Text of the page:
President TrumpDonald TrumpOvernight Defense & National Security — Presented by Boeing — Milley warns of 'Sputnik moment' for China WSJ publishes letter from Trump continuing to allege voter fraud in PA Oath Keeper who was at Capitol on Jan. 6 runs for New Jersey State Assembly MORE’s top adviser for energy and environment policy is stepping down.
Michael Catanzaro, who has headed domestic energy and environment issues at the White House’s National Economic Council (NEC), plans to leave next week and return to CGCN Group, the law and lobbying firm where he previously worked.
The White House confirmed the move Tuesday, which was first reported by Greenwire. Catanzaro has worked at the White House since February 2017.
“In just a short time on the job, I realized Mike was an integral member of the NEC team and played an important role in crafting domestic energy and environmental policy,” NEC director and top Trump economic adviser Larry Kudlow, who started in the job earlier this month, said in a statement.
“His expertise and dedication to the Trump Administration’s energy independence priorities was greatly valued and he will be missed. We thank him for his leadership and we wish him well on his future endeavors.”
Catanzaro was rarely the public face of the Trump administration’s policies, but he was a leading figure in the administration for carrying out Trump’s aggressive deregulatory and pro-fossil fuel agenda.
He played a significant role in the ongoing rollback of the Obama administration’s Clean Power Plan and its Clean Water Rule.
“We are thrilled to welcome Mike back to CGCN,” Steve Clark, the firm’s managing partner, said in a statement.
“Our firm is like a family, and we are proud Mike wanted to come back to us after his service in the government. He is a tireless worker with an unrivaled command of energy and environmental policy and even stronger sense of integrity. His experience in the White House will be an invaluable resource for current and future clients, and we will make every effort to ensure his work complies with all relevant ethics guidelines.”
Myron Ebell, director of the Competitive Enterprise Institute's (CEI) center for energy and environment said Catanzaro left under "continuing chaos" at the White House.
"Mike has done an outstanding job helping to implement the president’s ambitious environmental reform agenda. And he’s done it under difficult circumstances, amid continuing chaos in the White House and with many key political appointments in the agencies unfilled. It will be hard to find someone as good as Mike and as committed as he is to the Trump agenda," Ebell said in a statement.
The White House said Francis Brooke, currently a policy adviser to Vice President Pence, will take over Catanzaro’s job when he leaves.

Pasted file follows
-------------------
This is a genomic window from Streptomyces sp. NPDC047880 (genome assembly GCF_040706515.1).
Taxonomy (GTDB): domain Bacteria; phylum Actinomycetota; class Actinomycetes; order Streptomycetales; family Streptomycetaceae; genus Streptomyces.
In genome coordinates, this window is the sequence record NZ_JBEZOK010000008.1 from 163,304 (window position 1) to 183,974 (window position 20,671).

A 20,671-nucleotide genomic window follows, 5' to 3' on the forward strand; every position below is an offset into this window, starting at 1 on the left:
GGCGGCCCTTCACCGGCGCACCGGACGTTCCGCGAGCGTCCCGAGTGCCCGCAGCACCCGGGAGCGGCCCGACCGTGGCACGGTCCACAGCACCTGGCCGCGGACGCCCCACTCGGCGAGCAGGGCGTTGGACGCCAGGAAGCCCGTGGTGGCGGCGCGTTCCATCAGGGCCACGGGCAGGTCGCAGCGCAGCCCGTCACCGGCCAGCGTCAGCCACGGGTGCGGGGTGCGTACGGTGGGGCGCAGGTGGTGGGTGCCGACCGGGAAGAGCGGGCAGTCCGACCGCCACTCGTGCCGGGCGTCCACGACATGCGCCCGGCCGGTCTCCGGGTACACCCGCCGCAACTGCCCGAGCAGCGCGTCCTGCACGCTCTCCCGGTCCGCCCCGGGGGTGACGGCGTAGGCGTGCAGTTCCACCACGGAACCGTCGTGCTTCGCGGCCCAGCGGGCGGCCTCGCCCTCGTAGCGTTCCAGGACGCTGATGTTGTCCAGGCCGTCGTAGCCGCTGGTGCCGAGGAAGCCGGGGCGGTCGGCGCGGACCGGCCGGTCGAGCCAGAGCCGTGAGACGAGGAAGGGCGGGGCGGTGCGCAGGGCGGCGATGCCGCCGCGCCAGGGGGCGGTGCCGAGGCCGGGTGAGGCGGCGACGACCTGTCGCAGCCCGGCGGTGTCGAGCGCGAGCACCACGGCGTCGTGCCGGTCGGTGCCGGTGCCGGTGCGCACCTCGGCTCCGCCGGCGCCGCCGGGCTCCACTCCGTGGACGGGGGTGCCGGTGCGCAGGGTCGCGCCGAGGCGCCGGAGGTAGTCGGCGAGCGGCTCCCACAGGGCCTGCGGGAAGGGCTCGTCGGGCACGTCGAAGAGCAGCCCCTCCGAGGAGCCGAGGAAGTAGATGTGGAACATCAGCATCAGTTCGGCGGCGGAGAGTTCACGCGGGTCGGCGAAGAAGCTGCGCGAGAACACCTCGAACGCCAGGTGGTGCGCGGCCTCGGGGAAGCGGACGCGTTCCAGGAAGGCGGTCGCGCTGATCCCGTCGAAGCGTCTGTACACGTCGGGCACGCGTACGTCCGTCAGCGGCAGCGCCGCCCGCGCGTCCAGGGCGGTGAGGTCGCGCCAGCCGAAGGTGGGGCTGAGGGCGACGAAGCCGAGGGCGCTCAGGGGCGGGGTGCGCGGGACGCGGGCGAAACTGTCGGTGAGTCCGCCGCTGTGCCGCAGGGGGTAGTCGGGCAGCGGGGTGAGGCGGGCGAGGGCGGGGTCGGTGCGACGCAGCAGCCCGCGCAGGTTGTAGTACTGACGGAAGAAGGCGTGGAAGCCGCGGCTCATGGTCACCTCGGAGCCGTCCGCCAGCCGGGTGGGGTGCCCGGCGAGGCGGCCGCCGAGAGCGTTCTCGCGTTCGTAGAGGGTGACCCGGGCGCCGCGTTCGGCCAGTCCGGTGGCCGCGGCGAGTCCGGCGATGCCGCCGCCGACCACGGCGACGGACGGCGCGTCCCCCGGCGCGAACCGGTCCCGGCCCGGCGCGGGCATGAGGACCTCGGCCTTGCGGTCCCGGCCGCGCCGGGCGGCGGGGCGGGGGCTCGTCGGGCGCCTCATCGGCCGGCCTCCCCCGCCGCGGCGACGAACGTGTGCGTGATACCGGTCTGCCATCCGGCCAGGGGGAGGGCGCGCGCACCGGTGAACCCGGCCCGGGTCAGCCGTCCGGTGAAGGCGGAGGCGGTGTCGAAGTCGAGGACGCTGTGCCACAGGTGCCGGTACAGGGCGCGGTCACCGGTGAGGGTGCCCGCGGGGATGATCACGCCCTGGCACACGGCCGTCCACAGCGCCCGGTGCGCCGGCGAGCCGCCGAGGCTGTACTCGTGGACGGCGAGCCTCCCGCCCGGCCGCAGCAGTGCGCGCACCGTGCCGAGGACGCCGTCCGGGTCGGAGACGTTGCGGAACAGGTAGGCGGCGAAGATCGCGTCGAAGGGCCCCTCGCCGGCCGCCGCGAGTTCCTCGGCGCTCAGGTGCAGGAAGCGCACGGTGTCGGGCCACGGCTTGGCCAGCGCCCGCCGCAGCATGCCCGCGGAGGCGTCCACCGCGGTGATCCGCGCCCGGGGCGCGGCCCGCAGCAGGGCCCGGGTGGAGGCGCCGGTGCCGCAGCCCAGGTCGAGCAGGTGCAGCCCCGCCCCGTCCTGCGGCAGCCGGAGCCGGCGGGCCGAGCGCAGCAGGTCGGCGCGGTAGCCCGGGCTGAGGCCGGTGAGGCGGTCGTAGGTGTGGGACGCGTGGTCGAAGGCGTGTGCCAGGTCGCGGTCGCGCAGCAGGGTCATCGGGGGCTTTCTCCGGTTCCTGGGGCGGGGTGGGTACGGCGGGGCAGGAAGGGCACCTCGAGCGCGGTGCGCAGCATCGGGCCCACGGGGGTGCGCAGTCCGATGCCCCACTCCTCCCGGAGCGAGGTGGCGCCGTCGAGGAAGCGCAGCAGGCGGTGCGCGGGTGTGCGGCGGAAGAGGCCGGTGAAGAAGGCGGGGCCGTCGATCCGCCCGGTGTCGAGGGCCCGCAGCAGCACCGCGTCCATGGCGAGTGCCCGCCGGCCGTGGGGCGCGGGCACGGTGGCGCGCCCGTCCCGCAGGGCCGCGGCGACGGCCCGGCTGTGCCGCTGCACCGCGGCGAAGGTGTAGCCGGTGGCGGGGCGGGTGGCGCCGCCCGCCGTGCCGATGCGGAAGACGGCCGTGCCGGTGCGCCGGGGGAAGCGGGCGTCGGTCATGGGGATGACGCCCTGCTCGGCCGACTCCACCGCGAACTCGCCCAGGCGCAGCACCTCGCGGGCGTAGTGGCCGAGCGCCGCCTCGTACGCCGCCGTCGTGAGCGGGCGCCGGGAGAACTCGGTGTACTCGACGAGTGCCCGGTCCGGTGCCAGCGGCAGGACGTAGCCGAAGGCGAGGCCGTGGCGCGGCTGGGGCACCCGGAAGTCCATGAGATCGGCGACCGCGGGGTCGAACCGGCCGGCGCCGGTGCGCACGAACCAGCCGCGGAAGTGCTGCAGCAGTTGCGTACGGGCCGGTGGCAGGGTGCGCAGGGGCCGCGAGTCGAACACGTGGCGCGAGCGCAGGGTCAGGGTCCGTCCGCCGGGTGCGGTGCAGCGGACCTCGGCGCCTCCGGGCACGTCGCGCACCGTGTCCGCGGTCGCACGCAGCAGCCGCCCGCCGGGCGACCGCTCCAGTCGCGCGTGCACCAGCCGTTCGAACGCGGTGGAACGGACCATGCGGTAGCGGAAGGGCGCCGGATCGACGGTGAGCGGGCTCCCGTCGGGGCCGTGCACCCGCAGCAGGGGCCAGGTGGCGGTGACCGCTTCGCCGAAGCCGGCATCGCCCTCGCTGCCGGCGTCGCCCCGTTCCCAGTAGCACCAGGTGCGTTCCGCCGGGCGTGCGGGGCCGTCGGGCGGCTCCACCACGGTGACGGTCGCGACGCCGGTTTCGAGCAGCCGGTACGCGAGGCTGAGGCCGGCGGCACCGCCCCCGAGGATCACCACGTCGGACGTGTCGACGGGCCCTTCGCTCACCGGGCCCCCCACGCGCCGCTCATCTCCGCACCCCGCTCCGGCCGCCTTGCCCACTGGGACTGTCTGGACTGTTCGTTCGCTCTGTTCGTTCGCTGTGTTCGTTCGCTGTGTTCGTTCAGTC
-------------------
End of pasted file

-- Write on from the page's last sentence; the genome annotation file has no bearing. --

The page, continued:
Brooke has at least some experience with the energy and environment portfolio. He was part of the Trump administration’s delegation in November to the United Nations’ climate talks in Bonn, Germany, where he and others defended Trump’s decision to exit the Paris climate agreement.
Catanzaro’s departure comes two months after George David BanksGeorge (David) David BanksLack of transatlantic cooperation on trade threatens global climate change goals How the GOP can extend an 'America First' trade policy to US farmers and ranchers Overnight Energy: House energy panel to address climate change at first hearing | DOJ investigating whether Zinke lied to watchdog | Landmark greenhouse gas agreement takes effect MORE stepped down from his post as Trump’s leading adviser for international energy and environment issues, which included the Paris agreement.
Banks said he left because he was unable to get a security clearance since he smoked marijuana years ago.
Other staff switch-ups at NEC include recently appointed Larry Kudlow, who accepted the job to lead the council in March a week after Gary CohnGary David CohnOn The Money: Wall Street zeros in on Georgia runoffs | Seven states sue regulator over 'true lender' rule on interest rates | 2021 deficit on track to reach .3 trillion Former Trump economic aide Gary Cohn joins IBM The Hill's Morning Report - Presented by the UAE Embassy in Washington, DC - Trump OKs transition; Biden taps Treasury, State experience MORE resigned. Cohn left partly due to his opposition to Trump’s decision to place tariffs on imports of steel and aluminum.
Catanzaro’s clients at CGCN previously included the American Chemistry Council, Koch Industries, Devon Energy Corp. and American Fuel and Petrochemical Manufacturers.
Under Trump’s ethics pledge, Catanzaro will be prohibited for five years from lobbying the NEC. CGCN says it plans to abide by the pledge and other relevant restrictions he is under.
This story was last updated at 4:37 p.m.